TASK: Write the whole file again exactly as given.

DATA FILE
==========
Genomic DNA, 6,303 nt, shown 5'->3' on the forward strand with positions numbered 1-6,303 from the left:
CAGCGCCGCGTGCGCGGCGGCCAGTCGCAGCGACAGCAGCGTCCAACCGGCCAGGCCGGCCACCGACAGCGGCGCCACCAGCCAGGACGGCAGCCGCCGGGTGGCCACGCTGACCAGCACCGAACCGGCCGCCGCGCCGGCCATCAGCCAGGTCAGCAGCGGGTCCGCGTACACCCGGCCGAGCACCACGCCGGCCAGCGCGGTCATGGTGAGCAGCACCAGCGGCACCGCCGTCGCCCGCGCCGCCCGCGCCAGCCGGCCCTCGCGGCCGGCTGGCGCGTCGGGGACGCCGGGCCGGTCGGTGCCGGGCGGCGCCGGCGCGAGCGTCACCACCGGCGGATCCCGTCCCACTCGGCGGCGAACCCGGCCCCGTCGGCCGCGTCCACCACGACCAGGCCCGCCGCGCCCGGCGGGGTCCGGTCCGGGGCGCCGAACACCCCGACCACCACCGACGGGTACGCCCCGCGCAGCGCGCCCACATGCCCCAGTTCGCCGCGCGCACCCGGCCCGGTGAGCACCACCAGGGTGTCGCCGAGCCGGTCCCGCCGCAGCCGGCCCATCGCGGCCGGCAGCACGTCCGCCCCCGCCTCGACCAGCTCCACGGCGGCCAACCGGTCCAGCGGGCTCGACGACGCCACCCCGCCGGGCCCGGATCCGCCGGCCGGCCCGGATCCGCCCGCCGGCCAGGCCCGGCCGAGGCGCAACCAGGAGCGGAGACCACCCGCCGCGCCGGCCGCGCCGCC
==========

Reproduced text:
Genomic DNA, 6,303 nt, shown 5'->3' on the forward strand with positions numbered 1-6,303 from the left:
CAGCGCCGCGTGCGCGGCGGCCAGTCGCAGCGACAGCAGCGTCCAACCGGCCAGGCCGGCCACCGACAGCGGCGCCACCAGCCAGGACGGCAGCCGCCGGGTGGCCACGCTGACCAGCACCGAACCGGCCGCCGCGCCGGCCATCAGCCAGGTCAGCAGCGGGTCCGCGTACACCCGGCCGAGCACCACGCCGGCCAGCGCGGTCATGGTGAGCAGCACCAGCGGCACCGCCGTCGCCCGCGCCGCCCGCGCCAGCCGGCCCTCGCGGCCGGCTGGCGCGTCGGGGACGCCGGGCCGGTCGGTGCCGGGCGGCGCCGGCGCGAGCGTCACCACCGGCGGATCCCGTCCCACTCGGCGGCGAACCCGGCCCCGTCGGCCGCGTCCACCACGACCAGGCCCGCCGCGCCCGGCGGGGTCCGGTCCGGGGCGCCGAACACCCCGACCACCACCGACGGGTACGCCCCGCGCAGCGCGCCCACATGCCCCAGTTCGCCGCGCGCACCCGGCCCGGTGAGCACCACCAGGGTGTCGCCGAGCCGGTCCCGCCGCAGCCGGCCCATCGCGGCCGGCAGCACGTCCGCCCCCGCCTCGACCAGCTCCACGGCGGCCAACCGGTCCAGCGGGCTCGACGACGCCACCCCGCCGGGCCCGGATCCGCCGGCCGGCCCGGATCCGCCCGCCGGCCAGGCCCGGCCGAGGCGCAACCAGGAGCGGAGACCACCCGCCGCGCCGGCCGCGCCGCC